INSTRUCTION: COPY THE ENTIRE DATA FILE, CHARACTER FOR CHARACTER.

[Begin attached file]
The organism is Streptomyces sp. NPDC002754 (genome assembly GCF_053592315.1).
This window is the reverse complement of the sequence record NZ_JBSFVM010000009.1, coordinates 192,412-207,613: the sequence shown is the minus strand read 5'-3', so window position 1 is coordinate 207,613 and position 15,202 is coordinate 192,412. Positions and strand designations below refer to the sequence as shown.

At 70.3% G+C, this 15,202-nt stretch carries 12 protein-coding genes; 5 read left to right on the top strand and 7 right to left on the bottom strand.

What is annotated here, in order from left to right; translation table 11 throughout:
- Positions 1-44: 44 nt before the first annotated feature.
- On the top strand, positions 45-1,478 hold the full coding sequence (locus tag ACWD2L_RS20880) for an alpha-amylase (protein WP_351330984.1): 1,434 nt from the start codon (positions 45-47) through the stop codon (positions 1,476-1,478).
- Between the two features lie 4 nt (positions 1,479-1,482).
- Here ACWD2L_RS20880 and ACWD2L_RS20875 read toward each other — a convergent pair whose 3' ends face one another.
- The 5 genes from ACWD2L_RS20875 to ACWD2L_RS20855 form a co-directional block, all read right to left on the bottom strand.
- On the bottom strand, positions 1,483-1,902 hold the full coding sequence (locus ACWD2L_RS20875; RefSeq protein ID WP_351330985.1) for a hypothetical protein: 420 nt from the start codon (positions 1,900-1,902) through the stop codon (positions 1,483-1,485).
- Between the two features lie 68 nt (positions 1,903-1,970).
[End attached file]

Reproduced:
The organism is Streptomyces sp. NPDC002754 (genome assembly GCF_053592315.1).
This window is the reverse complement of the sequence record NZ_JBSFVM010000009.1, coordinates 192,412-207,613: the sequence shown is the minus strand read 5'-3', so window position 1 is coordinate 207,613 and position 15,202 is coordinate 192,412. Positions and strand designations below refer to the sequence as shown.

At 70.3% G+C, this 15,202-nt stretch carries 12 protein-coding genes; 5 read left to right on the top strand and 7 right to left on the bottom strand.

What is annotated here, in order from left to right; translation table 11 throughout:
- Positions 1-44: 44 nt before the first annotated feature.
- On the top strand, positions 45-1,478 hold the full coding sequence (locus tag ACWD2L_RS20880) for an alpha-amylase (protein WP_351330984.1): 1,434 nt from the start codon (positions 45-47) through the stop codon (positions 1,476-1,478).
- Between the two features lie 4 nt (positions 1,479-1,482).
- Here ACWD2L_RS20880 and ACWD2L_RS20875 read toward each other — a convergent pair whose 3' ends face one another.
- The 5 genes from ACWD2L_RS20875 to ACWD2L_RS20855 form a co-directional block, all read right to left on the bottom strand.
- On the bottom strand, positions 1,483-1,902 hold the full coding sequence (locus ACWD2L_RS20875; RefSeq protein ID WP_351330985.1) for a hypothetical protein: 420 nt from the start codon (positions 1,900-1,902) through the stop codon (positions 1,483-1,485).
- Between the two features lie 68 nt (positions 1,903-1,970).